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How Harrison really feels about the NFL
Each Super Bowl has its designated Bad Guys, and this vintage of the Pittsburgh Steelers has at least two. But with Ben Roethlisberger on best behavior, the quarterback finds himself on the cusp of a most curious redemption. This could happen only in the NFL. To win a Super Bowl is to be forgiven.
Roethlisberger, accused of several sexual misdeeds, needs only to keep playing the part: humbled and contrite, older and wiser. Maybe he’ll even get his beef-jerky deal back.
More interesting, entirely unrepentant and infinitely more admirable, however, is the Steelers’ other villain, outside linebacker James Harrison. He doesn’t care if you like him. In fact, he probably prefers that you fear him, especially if you’re an opponent. He doesn’t need any friends, certainly not outside his own locker room, and definitely doesn’t need any endorsements.
Harrison began Media Day — an exercise in commerce disguised as journalism — more than 10 minutes late to his interview podium. Then he made a very conspicuous show, of sweeping all Gatorade products from the podium before taking his seat. All that was left was the Steelers cap and a microphone.
“That’s all I need,” he said.
I have nothing against Gatorade. But I almost wanted to applaud. There was something righteous in Harrison’s contempt. Pimpin’ ain’t easy, the saying goes, unless you’re the NFL. But Harrison wasn’t going to let the league make another dollar off him.
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Rewind to Oct. 17. That Sunday saw at least four spectacularly concussive hits delivered in HD. Two of them were administered by Harrison, helmet-first KOs of Browns receiver Mohamed Massaquoi and running back Joshua Cribbs. Though neither play drew a flag, Harrison was called into the commissioner’s office (“a waste of time,” he called it) and fined $75,000 (later reduced to $50,000) for his day’s work.
“They were looking for a poster boy to implement their rule,” Harrison says of Roger Goodell’s anti-concussion posse. “And they just chose me.”
Poster boy. It’s a demeaning term. And James Harrison, whatever his faults, doesn’t want to be demeaned. Nor does he want to sell Gatorade on behalf of a league that fined him a total of $100,000 this season.
Don’t get me wrong. I’m not pro-concussion. I applaud Goodell’s efforts here. I don’t care if the players have to wear helmets that make them look like the Jack in the Box mascot. If it makes the game safer, it makes the game better. Just the same, football has always been and always will be a brutal game. The NFL didn’t change the rules, or more accurately, start enforcing them because they cared about the players. They changed because they got busted, largely due to the efforts of New York Times reporter Alan Schwarz.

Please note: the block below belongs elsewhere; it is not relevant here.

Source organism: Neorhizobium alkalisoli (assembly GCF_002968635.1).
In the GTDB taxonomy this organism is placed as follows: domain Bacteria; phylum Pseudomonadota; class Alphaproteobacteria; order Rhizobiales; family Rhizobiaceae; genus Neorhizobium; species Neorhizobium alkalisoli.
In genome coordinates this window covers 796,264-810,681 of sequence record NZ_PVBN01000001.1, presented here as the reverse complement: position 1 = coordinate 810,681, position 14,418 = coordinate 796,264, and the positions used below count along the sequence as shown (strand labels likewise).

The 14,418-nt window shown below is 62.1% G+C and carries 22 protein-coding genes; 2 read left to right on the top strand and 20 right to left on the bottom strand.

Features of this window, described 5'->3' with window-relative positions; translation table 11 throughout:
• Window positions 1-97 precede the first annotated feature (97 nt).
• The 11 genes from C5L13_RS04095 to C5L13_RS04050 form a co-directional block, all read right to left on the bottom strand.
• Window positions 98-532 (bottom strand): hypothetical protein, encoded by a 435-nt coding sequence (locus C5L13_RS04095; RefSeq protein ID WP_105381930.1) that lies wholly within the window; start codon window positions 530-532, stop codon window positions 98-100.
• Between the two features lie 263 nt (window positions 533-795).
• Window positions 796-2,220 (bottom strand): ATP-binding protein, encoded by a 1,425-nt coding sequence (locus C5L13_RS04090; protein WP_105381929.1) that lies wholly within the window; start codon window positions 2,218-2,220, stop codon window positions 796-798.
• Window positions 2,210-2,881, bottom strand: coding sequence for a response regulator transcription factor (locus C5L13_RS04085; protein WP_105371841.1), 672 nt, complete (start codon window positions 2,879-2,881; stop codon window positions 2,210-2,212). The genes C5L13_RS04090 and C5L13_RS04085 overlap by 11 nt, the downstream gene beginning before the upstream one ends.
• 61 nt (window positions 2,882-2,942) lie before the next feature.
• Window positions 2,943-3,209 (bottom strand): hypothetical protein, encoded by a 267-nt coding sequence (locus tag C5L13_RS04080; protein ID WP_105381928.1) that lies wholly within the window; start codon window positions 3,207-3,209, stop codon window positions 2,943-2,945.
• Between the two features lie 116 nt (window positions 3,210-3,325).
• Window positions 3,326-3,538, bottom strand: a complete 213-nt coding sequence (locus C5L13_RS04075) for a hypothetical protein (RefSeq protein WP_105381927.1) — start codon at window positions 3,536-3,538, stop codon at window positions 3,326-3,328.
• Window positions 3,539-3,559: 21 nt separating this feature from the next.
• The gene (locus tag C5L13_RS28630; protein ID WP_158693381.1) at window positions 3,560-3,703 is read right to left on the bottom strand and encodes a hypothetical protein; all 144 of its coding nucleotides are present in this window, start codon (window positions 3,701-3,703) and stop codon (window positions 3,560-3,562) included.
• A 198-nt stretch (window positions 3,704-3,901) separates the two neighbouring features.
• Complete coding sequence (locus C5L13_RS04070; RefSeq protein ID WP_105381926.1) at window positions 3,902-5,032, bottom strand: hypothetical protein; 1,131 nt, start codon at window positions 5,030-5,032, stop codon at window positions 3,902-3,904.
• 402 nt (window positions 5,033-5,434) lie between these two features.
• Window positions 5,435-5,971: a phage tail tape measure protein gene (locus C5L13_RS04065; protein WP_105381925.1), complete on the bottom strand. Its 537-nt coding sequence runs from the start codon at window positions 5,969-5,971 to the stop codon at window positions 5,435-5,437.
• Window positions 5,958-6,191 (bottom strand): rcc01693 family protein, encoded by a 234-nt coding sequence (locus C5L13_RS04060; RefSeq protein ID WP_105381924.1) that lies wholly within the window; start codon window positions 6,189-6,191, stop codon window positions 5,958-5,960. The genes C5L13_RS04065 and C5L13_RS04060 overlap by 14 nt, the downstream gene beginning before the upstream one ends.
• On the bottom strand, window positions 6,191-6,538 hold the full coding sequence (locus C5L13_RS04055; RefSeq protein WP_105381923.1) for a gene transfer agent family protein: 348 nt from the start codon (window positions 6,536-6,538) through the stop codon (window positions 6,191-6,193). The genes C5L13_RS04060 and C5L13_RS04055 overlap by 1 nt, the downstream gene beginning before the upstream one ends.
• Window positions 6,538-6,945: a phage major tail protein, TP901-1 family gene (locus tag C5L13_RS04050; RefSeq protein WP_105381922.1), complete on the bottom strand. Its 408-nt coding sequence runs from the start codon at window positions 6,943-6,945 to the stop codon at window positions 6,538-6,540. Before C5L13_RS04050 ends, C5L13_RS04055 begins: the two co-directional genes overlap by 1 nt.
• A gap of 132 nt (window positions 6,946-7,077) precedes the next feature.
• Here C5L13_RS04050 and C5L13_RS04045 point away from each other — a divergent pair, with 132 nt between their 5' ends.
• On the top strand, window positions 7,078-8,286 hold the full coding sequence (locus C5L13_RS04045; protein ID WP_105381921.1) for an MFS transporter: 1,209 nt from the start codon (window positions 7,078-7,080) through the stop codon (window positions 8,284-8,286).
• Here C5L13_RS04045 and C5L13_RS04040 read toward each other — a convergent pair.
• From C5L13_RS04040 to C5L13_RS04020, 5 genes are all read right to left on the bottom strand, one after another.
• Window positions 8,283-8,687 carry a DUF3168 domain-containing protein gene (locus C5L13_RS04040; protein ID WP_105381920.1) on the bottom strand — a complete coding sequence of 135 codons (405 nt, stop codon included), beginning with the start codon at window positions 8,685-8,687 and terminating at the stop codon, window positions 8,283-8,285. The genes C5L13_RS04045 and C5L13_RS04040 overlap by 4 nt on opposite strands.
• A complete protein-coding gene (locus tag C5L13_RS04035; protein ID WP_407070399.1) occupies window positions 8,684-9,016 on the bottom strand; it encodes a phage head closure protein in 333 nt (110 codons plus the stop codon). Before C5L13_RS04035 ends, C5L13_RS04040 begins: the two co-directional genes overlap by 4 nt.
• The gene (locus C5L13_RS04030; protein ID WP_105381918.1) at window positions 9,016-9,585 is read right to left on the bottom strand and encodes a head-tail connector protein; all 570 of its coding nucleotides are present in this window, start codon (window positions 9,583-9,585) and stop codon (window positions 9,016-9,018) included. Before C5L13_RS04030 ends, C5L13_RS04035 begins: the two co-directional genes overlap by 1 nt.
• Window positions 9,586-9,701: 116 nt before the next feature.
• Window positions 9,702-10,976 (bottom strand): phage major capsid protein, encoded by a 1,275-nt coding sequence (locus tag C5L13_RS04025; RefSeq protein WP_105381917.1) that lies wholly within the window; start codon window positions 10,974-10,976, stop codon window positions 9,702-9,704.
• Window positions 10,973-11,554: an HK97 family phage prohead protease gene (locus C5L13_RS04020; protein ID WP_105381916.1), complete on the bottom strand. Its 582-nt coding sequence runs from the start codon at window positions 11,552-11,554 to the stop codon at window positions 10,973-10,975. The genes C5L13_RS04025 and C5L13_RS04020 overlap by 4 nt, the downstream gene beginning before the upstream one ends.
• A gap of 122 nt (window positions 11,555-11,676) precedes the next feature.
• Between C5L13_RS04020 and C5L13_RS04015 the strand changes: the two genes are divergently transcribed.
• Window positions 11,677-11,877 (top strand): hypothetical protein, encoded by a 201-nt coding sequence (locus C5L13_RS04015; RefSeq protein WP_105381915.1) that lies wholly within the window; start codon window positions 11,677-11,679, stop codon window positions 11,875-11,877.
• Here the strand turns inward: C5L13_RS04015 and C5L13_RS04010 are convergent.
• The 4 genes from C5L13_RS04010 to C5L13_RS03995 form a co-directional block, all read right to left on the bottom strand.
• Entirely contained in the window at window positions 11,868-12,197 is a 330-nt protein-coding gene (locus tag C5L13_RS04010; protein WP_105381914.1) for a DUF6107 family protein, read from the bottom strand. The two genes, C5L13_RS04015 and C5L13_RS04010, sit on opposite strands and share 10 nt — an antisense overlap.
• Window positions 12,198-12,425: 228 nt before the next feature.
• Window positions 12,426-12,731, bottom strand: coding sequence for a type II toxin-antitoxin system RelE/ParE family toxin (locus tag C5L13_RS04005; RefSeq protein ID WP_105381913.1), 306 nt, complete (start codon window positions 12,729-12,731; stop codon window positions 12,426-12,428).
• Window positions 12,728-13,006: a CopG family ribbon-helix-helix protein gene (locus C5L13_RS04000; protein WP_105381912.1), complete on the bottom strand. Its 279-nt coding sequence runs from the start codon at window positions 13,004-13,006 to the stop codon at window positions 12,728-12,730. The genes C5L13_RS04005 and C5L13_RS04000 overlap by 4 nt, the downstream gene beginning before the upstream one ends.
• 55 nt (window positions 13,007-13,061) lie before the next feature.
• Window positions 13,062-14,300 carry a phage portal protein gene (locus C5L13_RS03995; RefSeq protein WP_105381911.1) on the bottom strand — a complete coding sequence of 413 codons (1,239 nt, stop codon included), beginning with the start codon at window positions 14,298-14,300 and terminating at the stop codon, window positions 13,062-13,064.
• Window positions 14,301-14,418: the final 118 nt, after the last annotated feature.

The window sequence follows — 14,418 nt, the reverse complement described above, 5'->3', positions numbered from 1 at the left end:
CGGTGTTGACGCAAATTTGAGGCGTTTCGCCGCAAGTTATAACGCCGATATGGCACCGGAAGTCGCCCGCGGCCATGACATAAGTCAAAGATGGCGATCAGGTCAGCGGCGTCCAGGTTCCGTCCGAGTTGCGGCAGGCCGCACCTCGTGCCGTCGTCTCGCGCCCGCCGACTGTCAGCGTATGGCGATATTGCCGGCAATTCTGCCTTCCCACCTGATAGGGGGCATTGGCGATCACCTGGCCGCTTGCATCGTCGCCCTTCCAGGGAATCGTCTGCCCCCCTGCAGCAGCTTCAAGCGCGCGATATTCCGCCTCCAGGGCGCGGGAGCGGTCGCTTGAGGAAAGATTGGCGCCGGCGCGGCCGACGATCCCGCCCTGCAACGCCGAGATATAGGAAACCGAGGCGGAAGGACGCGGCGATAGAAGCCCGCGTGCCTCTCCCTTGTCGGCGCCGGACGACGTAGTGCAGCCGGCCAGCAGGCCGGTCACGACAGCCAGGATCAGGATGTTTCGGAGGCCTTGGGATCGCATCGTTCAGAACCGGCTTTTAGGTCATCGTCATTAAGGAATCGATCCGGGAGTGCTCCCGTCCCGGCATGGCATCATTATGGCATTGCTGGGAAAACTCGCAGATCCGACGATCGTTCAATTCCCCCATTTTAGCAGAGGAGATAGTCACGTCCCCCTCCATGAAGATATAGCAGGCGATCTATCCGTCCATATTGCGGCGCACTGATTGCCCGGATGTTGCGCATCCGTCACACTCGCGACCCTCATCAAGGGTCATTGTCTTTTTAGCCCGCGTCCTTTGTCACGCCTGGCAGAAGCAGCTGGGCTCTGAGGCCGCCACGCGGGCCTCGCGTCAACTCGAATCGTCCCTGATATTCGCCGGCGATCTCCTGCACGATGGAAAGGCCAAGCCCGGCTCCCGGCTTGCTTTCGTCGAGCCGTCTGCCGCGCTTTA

So, yes, after years of denying that pro football had a concussion problem, Harrison served as a very convenient poster boy. He was sullen, unapologetic and, despite what he says, had a reputation as a headhunter. But in this Super Bowl week, amid all the talk of owners locking out players just a month from now, he has also managed to reframe the debate, turning a health and safety issue into a hypocrisy issue.
The NFL doesn’t really care about Mohamed Massaquoi any more than it cares about James Harrison. It cares about Gatorade. “The league does what it needs to do to make more money,” he said.
What about concussions, Harrison was asked.
“I’m not worried about that,” he said, adding that those he’s sustained were “never bad enough to come out” of a game. “If you don’t tell, they don’t know — unless you get knocked out with your arms straight up in the air.”
That’s the mind-set the league — and the union — must eventually break. In the meantime, though, players are left to feel that the NFL just doesn’t get it. The game is popular because of the speed and the violence with which it is played. That’s what the fans like. That’s how the players were taught.
“You can change the way you decide to hit someone if you have time,” said Harrison. “But it happens so fast . . . Our defense plays 1,000 miles an hour.”
That’s why they’re in the Super Bowl, of course, where Harrison has become an unlikely rallying point for the Steelers and, just maybe, for the NFLPA’s rank and file.
“It definitely brought us closer together,” Pittsburgh linebacker James Farrior said of Harrison’s fines. “Like everybody was against us.”
Hines Ward points out that the day after Harrison laid out Cribbs and Massaquoi, the NFL was selling his image on its website. “First they take money from him,” Ward said, “then they try to make money off him.”
And a couple of more regular-season games. The league wants those, too.
Ward has every right to be offended. But not shocked. The NFL has been doing this for years: making money off the bad guys.
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